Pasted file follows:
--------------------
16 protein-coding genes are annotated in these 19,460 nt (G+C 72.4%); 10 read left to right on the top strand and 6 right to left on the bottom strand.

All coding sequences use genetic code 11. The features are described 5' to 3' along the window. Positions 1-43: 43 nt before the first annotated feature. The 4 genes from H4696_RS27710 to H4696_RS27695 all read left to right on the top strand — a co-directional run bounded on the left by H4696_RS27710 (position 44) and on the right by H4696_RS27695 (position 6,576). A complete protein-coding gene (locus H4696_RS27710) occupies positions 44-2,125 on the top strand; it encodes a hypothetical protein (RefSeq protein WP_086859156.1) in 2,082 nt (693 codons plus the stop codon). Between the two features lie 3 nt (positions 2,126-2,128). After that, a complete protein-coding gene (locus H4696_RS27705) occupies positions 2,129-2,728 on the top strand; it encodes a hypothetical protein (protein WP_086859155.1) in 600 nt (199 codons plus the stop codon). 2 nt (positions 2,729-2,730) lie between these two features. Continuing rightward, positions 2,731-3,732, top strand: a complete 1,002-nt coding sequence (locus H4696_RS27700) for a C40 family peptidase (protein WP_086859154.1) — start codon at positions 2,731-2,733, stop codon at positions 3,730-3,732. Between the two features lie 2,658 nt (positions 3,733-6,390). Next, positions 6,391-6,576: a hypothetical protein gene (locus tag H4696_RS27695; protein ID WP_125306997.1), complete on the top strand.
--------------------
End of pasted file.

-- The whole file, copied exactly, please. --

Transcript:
16 protein-coding genes are annotated in these 19,460 nt (G+C 72.4%); 10 read left to right on the top strand and 6 right to left on the bottom strand.

All coding sequences use genetic code 11. The features are described 5' to 3' along the window. Positions 1-43: 43 nt before the first annotated feature. The 4 genes from H4696_RS27710 to H4696_RS27695 all read left to right on the top strand — a co-directional run bounded on the left by H4696_RS27710 (position 44) and on the right by H4696_RS27695 (position 6,576). A complete protein-coding gene (locus H4696_RS27710) occupies positions 44-2,125 on the top strand; it encodes a hypothetical protein (RefSeq protein WP_086859156.1) in 2,082 nt (693 codons plus the stop codon). Between the two features lie 3 nt (positions 2,126-2,128). After that, a complete protein-coding gene (locus H4696_RS27705) occupies positions 2,129-2,728 on the top strand; it encodes a hypothetical protein (protein WP_086859155.1) in 600 nt (199 codons plus the stop codon). 2 nt (positions 2,729-2,730) lie between these two features. Continuing rightward, positions 2,731-3,732, top strand: a complete 1,002-nt coding sequence (locus H4696_RS27700) for a C40 family peptidase (protein WP_086859154.1) — start codon at positions 2,731-2,733, stop codon at positions 3,730-3,732. Between the two features lie 2,658 nt (positions 3,733-6,390). Next, positions 6,391-6,576: a hypothetical protein gene (locus tag H4696_RS27695; protein ID WP_125306997.1), complete on the top strand.